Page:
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Posted: July 2, 2007
Cure for cancer, age-related diseases coming into view
(Nanowerk News) Actor Woody Allen once said, “I don’t want to achieve immortality through my work. I want to achieve it through not dying.”
Developments in nanotechnology may soon make Allen’s goal possible, as biotechnology firms like Telomolecular of Rancho Cordova, Calif., explore ways to instill aging tissues and organs with indefinite life.
Although this sounds like a Jules Verne sci-fi classic, it’s for real. Nanotechnology firm Telomolecular conducts innovative work in the repair of damaged chromosomal telomeres, producing new ways to reverse aging in tissues and organs, and new treatments that may one day cure or even eradicate cancer. While the elimination of cancer through this technique is still a long way off, the hope of treatments for such age-related diseases as macular degeneration, osteoporosis, arteriosclerosis, cirrhosis and Progeria is right around the corner.
Simply put, telomeres, are protein compounds that act like caps on the ends of chromosomes. When a cell divides, the DNA in its chromosomes is replicated and passed on to the new cell. Telomeres keep the replication process on track. With each replication, however, the telomeres shorten, becoming exhausted as a person or organism ages, resulting in cell deterioration which is linked to cancer and numerous age-related diseases, as well as the general aging process.
Nanocircles (a nanotechnology developed at Stanford University) and vTert (Telomolecular’s synthetic enzyme) are capable of repairing damaged and shortened telomeres. Researchers at Telomolecular believe they’ve found a way to deliver Nanocircles and vTert to chromosomes in living organisms, reversing diseases caused by that damage. The researchers envision the ability, eventually, to speed the healing process in humans, preventing or even curing cancer.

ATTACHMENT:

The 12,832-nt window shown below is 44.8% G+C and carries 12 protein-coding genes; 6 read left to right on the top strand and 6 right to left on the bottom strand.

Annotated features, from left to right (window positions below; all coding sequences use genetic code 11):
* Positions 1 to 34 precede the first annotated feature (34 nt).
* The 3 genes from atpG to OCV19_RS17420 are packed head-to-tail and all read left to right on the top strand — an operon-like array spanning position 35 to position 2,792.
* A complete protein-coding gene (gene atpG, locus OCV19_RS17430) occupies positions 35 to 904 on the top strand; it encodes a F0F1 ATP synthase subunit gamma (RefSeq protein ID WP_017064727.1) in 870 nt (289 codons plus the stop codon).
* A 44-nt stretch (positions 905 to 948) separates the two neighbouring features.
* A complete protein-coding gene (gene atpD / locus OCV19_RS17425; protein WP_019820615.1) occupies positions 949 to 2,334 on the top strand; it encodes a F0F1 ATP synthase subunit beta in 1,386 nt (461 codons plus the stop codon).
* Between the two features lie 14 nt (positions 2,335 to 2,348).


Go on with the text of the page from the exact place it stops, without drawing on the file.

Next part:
“In the laboratory, Telomolecular has regenerated aged tissues that remain permanently young and live thousands of times beyond their normal replicative life span,” said Matthew Sarad, chief executive officer. “Duplicated in living animals, this process could cure a variety of diseases caused by critical telomere degradation.”
Commercially, Telomere therapy has been successfully used to extend the life span of cell cultures used in producing pharmaceuticals, growing artificial corneas, and accelerating the healing process in skin grafts. Sarad predicts cosmetic use of telomere therapy could be available within two years, and may not require FDA approval. Other uses of telomere therapy, as developed by Telomolecular, include regeneration of damaged muscle and bone, accelerating wound healing, treating trauma disorders such as strokes, growing replacement organs, and preventing cancer development during stem cell therapy.
Treating macular degeneration, osteoporosis, arteriosclerosis and cancer is a lengthy process taking months or years of therapy, often unsuccessful. But with advancements in nanotechnology and molecular biology such as those achieved at Telomolecular, it’s conceivable that treatment of these diseases may soon involve only a single, routine outpatient visit to a hospital or clinic. And shortly after that, preventative treatments may eliminate those diseases completely.
So, Woody, what might life be like, when we can live forever?